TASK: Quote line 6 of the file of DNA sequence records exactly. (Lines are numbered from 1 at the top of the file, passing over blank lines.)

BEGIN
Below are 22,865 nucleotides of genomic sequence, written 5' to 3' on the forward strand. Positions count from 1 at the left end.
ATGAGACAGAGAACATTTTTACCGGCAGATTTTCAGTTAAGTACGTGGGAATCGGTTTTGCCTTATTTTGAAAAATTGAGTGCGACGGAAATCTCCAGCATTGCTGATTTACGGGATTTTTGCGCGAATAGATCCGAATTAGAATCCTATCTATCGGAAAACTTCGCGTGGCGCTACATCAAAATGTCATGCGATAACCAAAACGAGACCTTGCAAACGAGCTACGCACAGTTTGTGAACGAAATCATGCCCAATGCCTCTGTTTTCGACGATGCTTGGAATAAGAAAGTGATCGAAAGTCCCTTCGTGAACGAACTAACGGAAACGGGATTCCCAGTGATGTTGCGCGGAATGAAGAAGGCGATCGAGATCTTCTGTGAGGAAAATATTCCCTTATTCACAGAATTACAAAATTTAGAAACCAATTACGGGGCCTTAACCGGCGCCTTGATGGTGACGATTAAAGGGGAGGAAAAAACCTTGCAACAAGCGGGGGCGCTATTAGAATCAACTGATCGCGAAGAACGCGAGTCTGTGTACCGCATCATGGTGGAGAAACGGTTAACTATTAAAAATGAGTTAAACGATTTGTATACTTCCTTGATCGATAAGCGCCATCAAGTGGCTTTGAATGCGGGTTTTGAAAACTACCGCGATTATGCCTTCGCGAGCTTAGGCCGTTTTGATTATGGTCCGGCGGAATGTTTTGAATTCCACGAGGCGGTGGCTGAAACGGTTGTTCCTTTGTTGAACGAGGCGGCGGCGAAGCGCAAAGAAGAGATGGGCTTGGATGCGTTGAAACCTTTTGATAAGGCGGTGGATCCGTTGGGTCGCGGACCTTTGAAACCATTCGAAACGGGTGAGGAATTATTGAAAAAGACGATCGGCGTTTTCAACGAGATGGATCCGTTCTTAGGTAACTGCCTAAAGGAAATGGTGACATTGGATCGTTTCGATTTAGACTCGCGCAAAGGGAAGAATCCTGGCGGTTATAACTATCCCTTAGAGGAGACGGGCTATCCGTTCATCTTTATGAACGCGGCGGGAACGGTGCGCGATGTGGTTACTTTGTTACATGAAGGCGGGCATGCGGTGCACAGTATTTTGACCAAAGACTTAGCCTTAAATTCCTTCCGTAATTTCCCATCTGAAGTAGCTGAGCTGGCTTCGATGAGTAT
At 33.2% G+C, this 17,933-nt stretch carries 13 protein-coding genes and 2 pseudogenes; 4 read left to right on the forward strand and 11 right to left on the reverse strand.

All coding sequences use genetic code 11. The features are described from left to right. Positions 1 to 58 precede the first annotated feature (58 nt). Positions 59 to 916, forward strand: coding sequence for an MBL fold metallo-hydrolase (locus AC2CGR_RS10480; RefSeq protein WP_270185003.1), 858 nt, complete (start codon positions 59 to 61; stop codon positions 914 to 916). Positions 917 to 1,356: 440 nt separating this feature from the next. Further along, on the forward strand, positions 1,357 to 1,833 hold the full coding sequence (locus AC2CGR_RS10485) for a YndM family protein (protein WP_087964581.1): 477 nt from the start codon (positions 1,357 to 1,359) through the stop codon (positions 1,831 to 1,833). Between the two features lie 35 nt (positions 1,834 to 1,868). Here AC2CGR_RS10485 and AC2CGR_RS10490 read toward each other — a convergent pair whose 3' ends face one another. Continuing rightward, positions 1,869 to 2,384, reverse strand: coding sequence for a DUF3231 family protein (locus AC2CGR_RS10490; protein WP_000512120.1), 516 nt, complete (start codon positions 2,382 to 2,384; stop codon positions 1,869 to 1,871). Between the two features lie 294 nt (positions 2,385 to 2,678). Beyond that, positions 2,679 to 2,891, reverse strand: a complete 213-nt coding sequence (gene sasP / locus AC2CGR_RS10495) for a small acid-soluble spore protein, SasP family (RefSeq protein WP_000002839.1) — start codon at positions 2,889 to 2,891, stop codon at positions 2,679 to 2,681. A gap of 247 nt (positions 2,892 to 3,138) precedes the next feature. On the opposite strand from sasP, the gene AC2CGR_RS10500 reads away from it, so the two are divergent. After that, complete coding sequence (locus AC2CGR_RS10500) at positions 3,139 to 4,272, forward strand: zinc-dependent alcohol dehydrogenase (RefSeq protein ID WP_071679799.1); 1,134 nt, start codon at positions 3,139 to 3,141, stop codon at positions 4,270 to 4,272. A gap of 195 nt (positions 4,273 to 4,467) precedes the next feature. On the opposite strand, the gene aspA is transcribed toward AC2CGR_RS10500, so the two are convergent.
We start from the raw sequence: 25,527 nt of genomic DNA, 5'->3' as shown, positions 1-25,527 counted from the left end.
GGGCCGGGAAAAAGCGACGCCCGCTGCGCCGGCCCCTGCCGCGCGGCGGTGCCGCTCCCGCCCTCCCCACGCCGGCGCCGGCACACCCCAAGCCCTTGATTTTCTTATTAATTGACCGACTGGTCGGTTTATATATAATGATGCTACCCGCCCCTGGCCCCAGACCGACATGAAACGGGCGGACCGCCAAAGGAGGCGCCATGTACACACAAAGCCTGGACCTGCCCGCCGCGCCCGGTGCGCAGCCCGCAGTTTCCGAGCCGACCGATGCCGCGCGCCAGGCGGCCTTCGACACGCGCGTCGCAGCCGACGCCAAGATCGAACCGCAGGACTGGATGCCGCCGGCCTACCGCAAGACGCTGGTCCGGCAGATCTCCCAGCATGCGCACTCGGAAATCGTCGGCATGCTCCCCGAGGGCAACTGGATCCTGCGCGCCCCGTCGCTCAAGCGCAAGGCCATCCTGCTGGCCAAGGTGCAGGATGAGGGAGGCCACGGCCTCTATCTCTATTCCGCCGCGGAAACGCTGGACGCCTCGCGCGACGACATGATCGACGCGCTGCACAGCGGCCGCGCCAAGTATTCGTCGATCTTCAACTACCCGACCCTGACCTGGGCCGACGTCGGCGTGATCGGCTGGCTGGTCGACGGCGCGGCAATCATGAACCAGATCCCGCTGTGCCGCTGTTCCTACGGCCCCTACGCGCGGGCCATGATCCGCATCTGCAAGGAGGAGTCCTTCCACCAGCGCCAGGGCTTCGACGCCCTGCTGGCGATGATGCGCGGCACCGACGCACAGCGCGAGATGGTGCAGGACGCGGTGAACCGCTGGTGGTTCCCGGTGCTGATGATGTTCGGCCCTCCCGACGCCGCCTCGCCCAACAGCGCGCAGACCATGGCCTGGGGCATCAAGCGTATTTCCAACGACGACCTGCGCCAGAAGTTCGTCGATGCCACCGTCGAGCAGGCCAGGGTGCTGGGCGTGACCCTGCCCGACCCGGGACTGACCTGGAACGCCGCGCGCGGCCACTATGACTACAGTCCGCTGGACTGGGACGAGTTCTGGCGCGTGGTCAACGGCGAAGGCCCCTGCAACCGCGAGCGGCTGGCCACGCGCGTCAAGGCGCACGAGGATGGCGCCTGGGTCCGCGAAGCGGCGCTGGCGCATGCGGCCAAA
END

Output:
GGGCCGGGAAAAAGCGACGCCCGCTGCGCCGGCCCCTGCCGCGCGGCGGTGCCGCTCCCGCCCTCCCCACGCCGGCGCCGGCACACCCCAAGCCCTTGATTTTCTTATTAATTGACCGACTGGTCGGTTTATATATAATGATGCTACCCGCCCCTGGCCCCAGACCGACATGAAACGGGCGGACCGCCAAAGGAGGCGCCATGTACACACAAAGCCTGGACCTGCCCGCCGCGCCCGGTGCGCAGCCCGCAGTTTCCGAGCCGACCGATGCCGCGCGCCAGGCGGCCTTCGACACGCGCGTCGCAGCCGACGCCAAGATCGAACCGCAGGACTGGATGCCGCCGGCCTACCGCAAGACGCTGGTCCGGCAGATCTCCCAGCATGCGCACTCGGAAATCGTCGGCATGCTCCCCGAGGGCAACTGGATCCTGCGCGCCCCGTCGCTCAAGCGCAAGGCCATCCTGCTGGCCAAGGTGCAGGATGAGGGAGGCCACGGCCTCTATCTCTATTCCGCCGCGGAAACGCTGGACGCCTCGCGCGACGACATGATCGACGCGCTGCACAGCGGCCGCGCCAAGTATTCGTCGATCTTCAACTACCCGACCCTGACCTGGGCCGACGTCGGCGTGATCGGCTGGCTGGTCGACGGCGCGGCAATCATGAACCAGATCCCGCTGTGCCGCTGTTCCTACGGCCCCTACGCGCGGGCCATGATCCGCATCTGCAAGGAGGAGTCCTTCCACCAGCGCCAGGGCTTCGACGCCCTGCTGGCGATGATGCGCGGCACCGACGCACAGCGCGAGATGGTGCAGGACGCGGTGAACCGCTGGTGGTTCCCGGTGCTGATGATGTTCGGCCCTCCCGACGCCGCCTCGCCCAACAGCGCGCAGACCATGGCCTGGGGCATCAAGCGTATTTCCAACGACGACCTGCGCCAGAAGTTCGTCGATGCCACCGTCGAGCAGGCCAGGGTGCTGGGCGTGACCCTGCCCGACCCGGGACTGACCTGGAACGCCGCGCGCGGCCACTATGACTACAGTCCGCTGGACTGGGACGAGTTCTGGCGCGTGGTCAACGGCGAAGGCCCCTGCAACCGCGAGCGGCTGGCCACGCGCGTCAAGGCGCACGAGGATGGCGCCTGGGTCCGCGAAGCGGCGCTGGCGCATGCGGCCAAA